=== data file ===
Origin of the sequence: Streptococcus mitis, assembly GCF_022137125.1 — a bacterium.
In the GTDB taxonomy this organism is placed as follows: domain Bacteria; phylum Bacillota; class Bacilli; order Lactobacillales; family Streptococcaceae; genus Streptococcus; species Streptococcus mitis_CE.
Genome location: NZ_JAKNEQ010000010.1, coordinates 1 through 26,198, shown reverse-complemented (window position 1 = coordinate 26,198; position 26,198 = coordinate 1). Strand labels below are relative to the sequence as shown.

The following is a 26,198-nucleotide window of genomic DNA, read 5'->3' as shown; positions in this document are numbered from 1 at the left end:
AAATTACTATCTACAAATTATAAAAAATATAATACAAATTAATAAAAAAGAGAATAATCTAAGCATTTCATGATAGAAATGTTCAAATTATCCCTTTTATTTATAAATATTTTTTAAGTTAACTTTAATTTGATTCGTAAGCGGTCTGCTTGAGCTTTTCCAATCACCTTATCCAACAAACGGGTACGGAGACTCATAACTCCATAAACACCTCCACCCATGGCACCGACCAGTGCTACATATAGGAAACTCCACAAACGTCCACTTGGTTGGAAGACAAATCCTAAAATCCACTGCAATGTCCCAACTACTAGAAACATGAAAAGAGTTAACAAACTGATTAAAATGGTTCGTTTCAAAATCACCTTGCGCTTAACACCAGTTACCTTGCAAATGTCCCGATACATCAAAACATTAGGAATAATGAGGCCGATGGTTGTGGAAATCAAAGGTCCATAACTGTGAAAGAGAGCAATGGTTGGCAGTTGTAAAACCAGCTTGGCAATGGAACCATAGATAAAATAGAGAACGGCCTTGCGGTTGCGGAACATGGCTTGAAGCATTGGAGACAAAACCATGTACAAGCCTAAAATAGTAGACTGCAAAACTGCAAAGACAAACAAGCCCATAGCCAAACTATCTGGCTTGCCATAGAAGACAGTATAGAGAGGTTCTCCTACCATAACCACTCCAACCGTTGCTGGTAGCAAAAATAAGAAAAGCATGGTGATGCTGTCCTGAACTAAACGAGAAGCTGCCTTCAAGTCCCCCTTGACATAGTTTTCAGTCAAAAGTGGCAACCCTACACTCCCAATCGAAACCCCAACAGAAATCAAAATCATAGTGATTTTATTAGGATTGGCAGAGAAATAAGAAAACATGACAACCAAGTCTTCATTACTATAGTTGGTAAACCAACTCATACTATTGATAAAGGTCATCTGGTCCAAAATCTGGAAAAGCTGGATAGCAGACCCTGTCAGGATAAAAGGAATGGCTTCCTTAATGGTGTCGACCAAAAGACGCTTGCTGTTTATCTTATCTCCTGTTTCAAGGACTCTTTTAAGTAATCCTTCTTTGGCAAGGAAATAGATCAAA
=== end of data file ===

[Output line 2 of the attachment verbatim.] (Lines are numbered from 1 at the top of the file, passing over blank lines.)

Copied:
In the GTDB taxonomy this organism is placed as follows: domain Bacteria; phylum Bacillota; class Bacilli; order Lactobacillales; family Streptococcaceae; genus Streptococcus; species Streptococcus mitis_CE.